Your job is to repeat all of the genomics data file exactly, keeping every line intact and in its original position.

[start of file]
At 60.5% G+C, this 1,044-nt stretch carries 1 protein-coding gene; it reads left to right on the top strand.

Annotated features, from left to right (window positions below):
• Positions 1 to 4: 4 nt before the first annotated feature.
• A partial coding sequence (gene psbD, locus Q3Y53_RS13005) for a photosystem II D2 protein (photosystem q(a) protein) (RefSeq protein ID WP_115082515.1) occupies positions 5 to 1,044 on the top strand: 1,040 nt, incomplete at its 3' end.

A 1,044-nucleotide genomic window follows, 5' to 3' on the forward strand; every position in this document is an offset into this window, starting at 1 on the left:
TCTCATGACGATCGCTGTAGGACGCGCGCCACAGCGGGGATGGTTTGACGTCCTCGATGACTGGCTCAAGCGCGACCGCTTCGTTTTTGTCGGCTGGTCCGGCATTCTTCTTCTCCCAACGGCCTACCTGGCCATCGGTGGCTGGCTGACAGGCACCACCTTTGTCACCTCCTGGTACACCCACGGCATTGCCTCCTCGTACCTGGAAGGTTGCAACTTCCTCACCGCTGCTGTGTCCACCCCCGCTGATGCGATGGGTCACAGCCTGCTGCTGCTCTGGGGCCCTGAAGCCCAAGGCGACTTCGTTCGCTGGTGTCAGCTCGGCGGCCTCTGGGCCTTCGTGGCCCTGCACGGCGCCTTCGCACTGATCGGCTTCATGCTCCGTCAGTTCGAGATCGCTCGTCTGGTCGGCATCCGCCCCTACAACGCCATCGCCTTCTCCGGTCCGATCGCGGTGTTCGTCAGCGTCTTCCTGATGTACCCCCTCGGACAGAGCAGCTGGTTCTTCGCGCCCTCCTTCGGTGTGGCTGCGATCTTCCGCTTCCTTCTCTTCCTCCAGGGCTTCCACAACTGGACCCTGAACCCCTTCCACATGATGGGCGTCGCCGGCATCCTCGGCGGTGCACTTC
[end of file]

At 60.5% G+C, this 1,044-nt stretch carries 1 protein-coding gene; it reads left to right on the top strand.

Annotated features, from left to right (window positions below):
• Positions 1 to 4: 4 nt before the first annotated feature.
• A partial coding sequence (gene psbD, locus Q3Y53_RS13005) for a photosystem II D2 protein (photosystem q(a) protein) (RefSeq protein ID WP_115082515.1) occupies positions 5 to 1,044 on the top strand: 1,040 nt, incomplete at its 3' end.

A 1,044-nucleotide genomic window follows, 5' to 3' on the forward strand; every position in this document is an offset into this window, starting at 1 on the left:
TCTCATGACGATCGCTGTAGGACGCGCGCCACAGCGGGGATGGTTTGACGTCCTCGATGACTGGCTCAAGCGCGACCGCTTCGTTTTTGTCGGCTGGTCCGGCATTCTTCTTCTCCCAACGGCCTACCTGGCCATCGGTGGCTGGCTGACAGGCACCACCTTTGTCACCTCCTGGTACACCCACGGCATTGCCTCCTCGTACCTGGAAGGTTGCAACTTCCTCACCGCTGCTGTGTCCACCCCCGCTGATGCGATGGGTCACAGCCTGCTGCTGCTCTGGGGCCCTGAAGCCCAAGGCGACTTCGTTCGCTGGTGTCAGCTCGGCGGCCTCTGGGCCTTCGTGGCCCTGCACGGCGCCTTCGCACTGATCGGCTTCATGCTCCGTCAGTTCGAGATCGCTCGTCTGGTCGGCATCCGCCCCTACAACGCCATCGCCTTCTCCGGTCCGATCGCGGTGTTCGTCAGCGTCTTCCTGATGTACCCCCTCGGACAGAGCAGCTGGTTCTTCGCGCCCTCCTTCGGTGTGGCTGCGATCTTCCGCTTCCTTCTCTTCCTCCAGGGCTTCCACAACTGGACCCTGAACCCCTTCCACATGATGGGCGTCGCCGGCATCCTCGGCGGTGCACTTC